Elkins City Council passed the second reading of an ordinance Thursday that will allow the city to issue bonds to help pay for upgrades in the city's storm water and sanitary sewer system. The money will be used to help the city meet goals in the longterm control plan to reduce the amount of sewer run-off into the Tygart River.
The $600,000 worth of bonds will serve as bridge funding until the city obtains state revolving fund money. Elkins Operations Manager Bob Pingley said the city has been approved for the state funding pay for the first phase of work in the long-term control plan. The funding from the state is a 40-year loan at zero percent interest.
The project aimed at separating the sanitary sewer from the storm sewer is rewired as part of a consent decree with the EPA because of the city's failure to meet the Clean Water Act.
The first phase of the project is slated to cost an estimated $2 to $2.5 million. The first phase of the long-term control plan includes College Street sewer separation, Barron Avenue rehabilitation, Kerens Avenue and Wilson Street sewer separation.
The consent decree with the EPA is aimed to improve the capacity of the sewer plant. The city must separate the two systems to prevent sewer overflow from dumping into the river during high rain events.
The second phase of the project is tentatively slated to include a Lavalette Street and Elm Street sewer separation and the purchase of a new jetter/vector truck. Phase two will have to be designed by April 30, 2019; construction must be completed by Dec. 31, 2021; and post-construction monitoring must be submitted by March 31, 2023.
In other council news, businesses in Elkins have until Nov. 5, 2013 to have key lock boxes installed. Elkins Fire Department Chief Tom Meader said the boxes can help prevent damage to their buildings in the case of a false alarm or a broken sprinkler system.
"There is a year to comply," Meader said of the ordinance that passed a second reading during a special council meeting on Nov. 5. "There are not many businesses without them right now."
The box will house a key to the business so the fire department does not have to wait for someone to bring a key to open the building. Meader said the key to unlock all the boxes in town will be housed on board the city's fire trucks, and a record will be kept every time it is accessed.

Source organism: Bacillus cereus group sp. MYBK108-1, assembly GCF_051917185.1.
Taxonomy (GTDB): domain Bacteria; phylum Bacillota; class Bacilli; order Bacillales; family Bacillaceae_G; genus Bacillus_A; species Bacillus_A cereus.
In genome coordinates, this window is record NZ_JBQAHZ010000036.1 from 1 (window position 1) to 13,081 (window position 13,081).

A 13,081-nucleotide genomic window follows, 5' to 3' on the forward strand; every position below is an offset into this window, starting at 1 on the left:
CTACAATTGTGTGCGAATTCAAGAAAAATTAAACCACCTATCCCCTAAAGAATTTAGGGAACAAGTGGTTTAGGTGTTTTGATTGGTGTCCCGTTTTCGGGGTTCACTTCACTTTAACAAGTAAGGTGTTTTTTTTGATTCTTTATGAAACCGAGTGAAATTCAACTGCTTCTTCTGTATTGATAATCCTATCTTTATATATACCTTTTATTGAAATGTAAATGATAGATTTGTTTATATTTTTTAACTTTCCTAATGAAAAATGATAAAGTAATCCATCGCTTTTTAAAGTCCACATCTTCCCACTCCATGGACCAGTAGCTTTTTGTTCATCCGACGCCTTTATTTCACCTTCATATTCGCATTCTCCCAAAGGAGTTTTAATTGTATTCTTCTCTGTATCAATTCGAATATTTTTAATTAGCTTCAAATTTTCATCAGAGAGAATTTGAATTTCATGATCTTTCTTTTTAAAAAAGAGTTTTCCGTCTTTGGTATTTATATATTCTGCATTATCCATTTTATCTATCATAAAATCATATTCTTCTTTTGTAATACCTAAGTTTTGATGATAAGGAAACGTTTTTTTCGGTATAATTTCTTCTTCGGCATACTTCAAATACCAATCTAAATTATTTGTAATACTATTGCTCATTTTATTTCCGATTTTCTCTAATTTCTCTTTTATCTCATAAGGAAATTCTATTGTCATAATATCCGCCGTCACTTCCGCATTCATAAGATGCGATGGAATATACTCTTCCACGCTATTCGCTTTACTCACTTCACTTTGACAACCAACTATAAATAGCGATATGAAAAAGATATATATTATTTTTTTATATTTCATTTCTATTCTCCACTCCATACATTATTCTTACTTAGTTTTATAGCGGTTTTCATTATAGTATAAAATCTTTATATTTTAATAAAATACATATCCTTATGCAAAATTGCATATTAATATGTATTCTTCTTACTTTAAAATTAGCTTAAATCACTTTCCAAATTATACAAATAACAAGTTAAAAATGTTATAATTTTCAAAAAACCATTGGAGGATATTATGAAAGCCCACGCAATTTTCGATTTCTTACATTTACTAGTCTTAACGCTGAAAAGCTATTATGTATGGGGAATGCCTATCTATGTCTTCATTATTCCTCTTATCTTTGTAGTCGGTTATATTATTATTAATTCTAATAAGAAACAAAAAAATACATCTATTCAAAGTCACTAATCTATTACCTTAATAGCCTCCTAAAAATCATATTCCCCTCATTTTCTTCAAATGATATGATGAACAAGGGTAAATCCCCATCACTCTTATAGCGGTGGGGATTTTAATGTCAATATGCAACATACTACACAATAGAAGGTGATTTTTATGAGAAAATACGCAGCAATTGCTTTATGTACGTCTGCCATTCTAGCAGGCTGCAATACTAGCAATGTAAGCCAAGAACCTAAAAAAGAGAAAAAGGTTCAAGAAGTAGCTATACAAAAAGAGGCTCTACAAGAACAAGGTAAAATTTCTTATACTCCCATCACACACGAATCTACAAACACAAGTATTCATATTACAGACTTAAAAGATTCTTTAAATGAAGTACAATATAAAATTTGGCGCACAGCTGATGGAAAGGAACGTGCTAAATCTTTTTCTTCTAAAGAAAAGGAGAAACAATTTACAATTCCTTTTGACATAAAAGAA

"It is a good thing and can save a lot of damage," Meader said. "The boxes cost an average of $300."
Meader said sometimes sprinkler systems and fire alarms can fail to go off even when there is not a fire. He said with the new system the fire department can access a building without having to break down the door or wait for a key holder.
He said the American Mountain Theater had a sprinkler water line break and someone driving by heard a bell that rings outside the building when the system is using water. He said the individual contacted the fire department and fire fighters were able to access the building without damaging the door and preventing massive water damage at the building.
According to the ordinance, each lock box will contain labeled keys to the following locations: to locked points of egress, whether on the interior or exterior of the building; to locked mechanical rooms; to locked elevator rooms; to the elevator controls; to any fence or secured areas; and any other areas as directed by the fire chief. Any box containing more than 15 keys will also have to include a floor plan.
Meader urged any business owner with questions about the ordinance or how the system works to contact the fire department by calling 304-636-3433. He said business owners can begin the process of installing one of the systems by filling out an application at the fire department.
Once the application is turned in, the lock box will be shipped to the business to be installed. Once installed, the fire department will lock the box with the department's key.
"We check them once a year to make sure the keys are correct," Meader said.
Contact Anthony Gaynor by email at email@example.com.